heavy-9781501125652_lgHeavy, by Kiese Laymon: This is the first of two memoirs by black men that I’ve read in the past few weeks. Laymon’s context is American. He is the child of a single mother from Mississippi, a brilliant woman whose tenacity and academic achievements were matched only by her high expectations for her son and her punishing disappointment (often physically; in the memoir, she strikes young Kiese a lot) when he doesn’t match up. The book is roughly chronological, tracing Laymon’s struggles with weight, addiction, desire, and how best to be a man, from childhood on up to his professorship at Vassar. He is clear and uncompromising about the role that abuse plays in shaping young black men and women: physical abuse, such as his mother hitting him, and sexual abuse, the first scene of which occurs when he is a child in a neighbour’s house where a slightly older girl, Layla, is made to go into a bedroom with three “big boys”. Laymon is queasily but precisely aware of power and coercion even as a very  young child, and his strength in this memoir is in showing us how hard it is to win when the body – as they say – really does keep the score. Things fall apart a little near the end; the book as a whole is addressed to his mother, and as he begins to wrap up, the text begins to feel like a monologue, with some of the problems of  repetition and obscurity that that suggests. It is, however, an outrageously good and visceral piece of writing, and in its detail, it clarifies so much about black lives in America. (Particularly illuminating is the fact that each of Laymon’s paychecks gets parceled out to more than half a dozen relatives in need, so that despite a regular salary, he often finds himself living hand to mouth.) White people should read this; non-Americans should read it too. Laymon is a clear successor to Roxane Gay.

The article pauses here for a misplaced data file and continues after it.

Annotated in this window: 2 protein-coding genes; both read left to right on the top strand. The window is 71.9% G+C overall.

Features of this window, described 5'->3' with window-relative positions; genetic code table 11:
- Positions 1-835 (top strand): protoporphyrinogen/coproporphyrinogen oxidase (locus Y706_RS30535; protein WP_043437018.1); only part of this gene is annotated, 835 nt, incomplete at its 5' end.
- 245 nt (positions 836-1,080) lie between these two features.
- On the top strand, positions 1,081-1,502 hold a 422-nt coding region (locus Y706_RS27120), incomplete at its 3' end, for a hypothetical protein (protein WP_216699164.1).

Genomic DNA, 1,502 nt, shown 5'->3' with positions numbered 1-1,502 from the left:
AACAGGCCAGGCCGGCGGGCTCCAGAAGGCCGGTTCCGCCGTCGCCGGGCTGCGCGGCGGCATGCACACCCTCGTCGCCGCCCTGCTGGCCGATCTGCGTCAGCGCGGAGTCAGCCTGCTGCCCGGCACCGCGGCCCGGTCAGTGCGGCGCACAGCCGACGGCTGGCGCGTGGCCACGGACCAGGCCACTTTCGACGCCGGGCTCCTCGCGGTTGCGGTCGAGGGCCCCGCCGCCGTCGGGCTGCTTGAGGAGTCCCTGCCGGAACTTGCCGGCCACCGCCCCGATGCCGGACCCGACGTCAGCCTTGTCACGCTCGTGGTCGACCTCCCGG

original_400_600Handel in London, by Jane Glover: This is going to be the best high-end Christmas book ever. From the joyful cover to the fact that the font isn’t too small, from the canny summaries of every opera and oratorio Handel wrote to the insightful but not distractingly detailed musical analysis, Handel in London might well have been tailored specifically for the genteel-music-lover market, and their Christmas needs. It’s also fun to read about the various difficulties involved in putting on operas in England in the early eighteenth century: they’ve always had an image problem, apparently, as they were generally considered to be too “exotic” and fancy for honest, simple English tastes. (That they were sung in a foreign language seems to have been the primary problem.) Singer drama, meanwhile, takes up a large portion of Handel’s time. (There is that glorious story about Francesca Cuzzoni refusing to perform an aria, to which Handel replied, “Madam, I see that you are a true devil – but I am Beelzebub, chief of devils”, and then threatened to fling her out of a window. Glover also recounts the weirdly manufactured rivalry between Cuzzoni and another soprano, Faustina; the two women appear to have mostly gotten along just fine, until nascent celebrity culture and the press whipped up a story about their being bitter enemies.) If I have one complaint, it’s that, although we get a great sense of what Handel was doing at any given moment in his life (and he was always doing a lot), it’s much harder to imagine what the inside of the man’s head might have been like. But then, his letters just don’t seem to be very revealing, and it’s obvious that he was both brilliant and almost obsessively hard-working. Highly recommended.